Smelt are shoaling fish, distantly related
to the salmon. They live in the salty water of estuaries and
around the mouths of rivers. During May to August the smelt
come upriver to spawn in fresh water before then returning to the
Smelt are silvery-green in colour and
usually around 20cm long, although they can grow to twice that
Threats to smelt populations include
pollution and overfishing – smelt was once a delicacy and is now
fished for pike bait. Smelt are also threatened by the loss of
their habitat, especially spawning grounds, which may be destroyed
by silting or construction. They may also be prevented from
reaching their spawning grounds because of weirs or other
Most of the recorded populations in Scotland are now extinct, as
are a third of those from estuaries in England and Wales.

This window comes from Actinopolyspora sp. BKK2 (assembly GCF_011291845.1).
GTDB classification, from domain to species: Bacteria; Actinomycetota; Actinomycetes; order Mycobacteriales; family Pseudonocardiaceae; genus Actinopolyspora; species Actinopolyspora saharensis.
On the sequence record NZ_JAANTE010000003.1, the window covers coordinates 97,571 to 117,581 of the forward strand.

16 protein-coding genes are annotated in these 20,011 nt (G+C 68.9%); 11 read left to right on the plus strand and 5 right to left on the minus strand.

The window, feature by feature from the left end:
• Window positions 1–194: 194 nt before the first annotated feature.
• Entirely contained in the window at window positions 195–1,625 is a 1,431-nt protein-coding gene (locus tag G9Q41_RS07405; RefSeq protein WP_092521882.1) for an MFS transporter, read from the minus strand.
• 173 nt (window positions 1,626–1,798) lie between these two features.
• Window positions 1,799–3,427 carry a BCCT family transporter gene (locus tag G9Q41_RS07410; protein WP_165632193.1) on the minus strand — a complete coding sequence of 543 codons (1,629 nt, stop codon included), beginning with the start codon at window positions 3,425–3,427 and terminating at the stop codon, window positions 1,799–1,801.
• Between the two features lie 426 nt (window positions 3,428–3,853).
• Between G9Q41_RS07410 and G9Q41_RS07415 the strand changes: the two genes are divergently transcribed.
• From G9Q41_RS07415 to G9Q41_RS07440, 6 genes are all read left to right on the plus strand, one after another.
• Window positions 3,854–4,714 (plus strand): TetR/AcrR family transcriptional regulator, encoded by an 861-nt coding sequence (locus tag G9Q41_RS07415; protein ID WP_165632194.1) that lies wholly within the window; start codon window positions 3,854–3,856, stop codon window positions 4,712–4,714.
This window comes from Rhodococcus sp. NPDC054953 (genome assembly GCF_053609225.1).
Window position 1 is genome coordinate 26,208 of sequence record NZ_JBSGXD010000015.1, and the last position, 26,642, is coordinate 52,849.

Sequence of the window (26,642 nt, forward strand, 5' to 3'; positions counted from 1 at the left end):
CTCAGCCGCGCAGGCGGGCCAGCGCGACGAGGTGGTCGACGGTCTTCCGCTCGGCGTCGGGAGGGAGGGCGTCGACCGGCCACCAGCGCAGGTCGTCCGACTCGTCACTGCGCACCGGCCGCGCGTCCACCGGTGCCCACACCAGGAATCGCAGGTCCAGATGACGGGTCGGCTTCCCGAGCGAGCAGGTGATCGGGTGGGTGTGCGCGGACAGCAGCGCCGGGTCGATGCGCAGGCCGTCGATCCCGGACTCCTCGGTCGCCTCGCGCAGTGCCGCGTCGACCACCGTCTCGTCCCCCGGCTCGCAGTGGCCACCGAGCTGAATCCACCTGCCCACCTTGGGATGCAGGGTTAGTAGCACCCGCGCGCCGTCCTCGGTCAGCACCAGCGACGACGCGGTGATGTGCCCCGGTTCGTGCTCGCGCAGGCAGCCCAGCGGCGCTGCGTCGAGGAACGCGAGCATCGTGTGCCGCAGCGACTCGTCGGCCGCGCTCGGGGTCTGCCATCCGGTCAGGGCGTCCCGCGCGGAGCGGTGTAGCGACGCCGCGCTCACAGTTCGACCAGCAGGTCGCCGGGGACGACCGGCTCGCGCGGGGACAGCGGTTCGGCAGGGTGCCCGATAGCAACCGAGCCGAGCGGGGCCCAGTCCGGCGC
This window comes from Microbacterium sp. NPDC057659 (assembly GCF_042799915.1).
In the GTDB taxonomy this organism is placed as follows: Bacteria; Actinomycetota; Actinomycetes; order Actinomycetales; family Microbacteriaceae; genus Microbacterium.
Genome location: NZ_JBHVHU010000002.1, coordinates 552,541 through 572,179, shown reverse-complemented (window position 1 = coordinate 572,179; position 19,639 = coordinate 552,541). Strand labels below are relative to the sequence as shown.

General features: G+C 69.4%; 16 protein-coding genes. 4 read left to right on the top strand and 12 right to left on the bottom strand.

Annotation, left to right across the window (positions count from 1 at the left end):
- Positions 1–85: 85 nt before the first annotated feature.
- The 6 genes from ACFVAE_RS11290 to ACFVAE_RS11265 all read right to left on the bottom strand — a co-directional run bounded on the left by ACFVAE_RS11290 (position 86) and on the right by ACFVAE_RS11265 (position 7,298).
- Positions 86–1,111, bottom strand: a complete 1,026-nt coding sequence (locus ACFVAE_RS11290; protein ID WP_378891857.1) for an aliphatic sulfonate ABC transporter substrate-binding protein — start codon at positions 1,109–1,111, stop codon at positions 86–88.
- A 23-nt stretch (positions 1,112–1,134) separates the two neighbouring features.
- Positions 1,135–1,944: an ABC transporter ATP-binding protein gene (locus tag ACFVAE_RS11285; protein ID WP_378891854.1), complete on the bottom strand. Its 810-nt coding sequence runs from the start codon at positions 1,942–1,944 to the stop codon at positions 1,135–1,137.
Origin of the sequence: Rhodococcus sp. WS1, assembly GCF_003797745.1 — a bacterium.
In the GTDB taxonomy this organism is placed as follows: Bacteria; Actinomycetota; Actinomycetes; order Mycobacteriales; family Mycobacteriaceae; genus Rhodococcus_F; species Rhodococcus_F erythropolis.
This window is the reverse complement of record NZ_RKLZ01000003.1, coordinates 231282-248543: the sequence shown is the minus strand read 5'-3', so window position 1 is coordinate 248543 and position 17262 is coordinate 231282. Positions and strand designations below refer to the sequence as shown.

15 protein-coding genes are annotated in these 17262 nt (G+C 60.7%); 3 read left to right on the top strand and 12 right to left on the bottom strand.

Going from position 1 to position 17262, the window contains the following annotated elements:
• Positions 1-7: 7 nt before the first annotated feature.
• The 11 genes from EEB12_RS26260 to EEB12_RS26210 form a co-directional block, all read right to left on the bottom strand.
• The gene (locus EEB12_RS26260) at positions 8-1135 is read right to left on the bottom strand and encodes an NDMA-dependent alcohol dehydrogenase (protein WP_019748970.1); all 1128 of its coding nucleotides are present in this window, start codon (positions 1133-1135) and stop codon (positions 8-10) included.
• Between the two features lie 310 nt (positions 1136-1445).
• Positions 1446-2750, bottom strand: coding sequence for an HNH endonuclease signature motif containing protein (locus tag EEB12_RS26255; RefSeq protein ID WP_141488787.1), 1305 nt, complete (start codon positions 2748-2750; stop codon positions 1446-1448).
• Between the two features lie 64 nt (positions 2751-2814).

Populations can recover in areas where several estuaries
interconnect, as one can restock another. However, once smelt
have become locally extinct from isolated estuaries (such as the
Tyne), they will not return.
Other common names
Smelt are found throughout Western Europe and breed in a number
of English rivers but are rare in Scotland and Wales.
- This is a UK BAP Priority Species (BAP species are now
Species of Principal Importance/Priority
- Species of principal importance for the purpose of conservation
of biodiversity under the Natural Environment and Rural Communities
Life Information Network
Marine Species Identification Portal
England Research Report - "The status of smelt (Osmerus
eperlanus) in England)"
World Register of Marine Species
JNCC - UK BAP Priority
Species and Habitats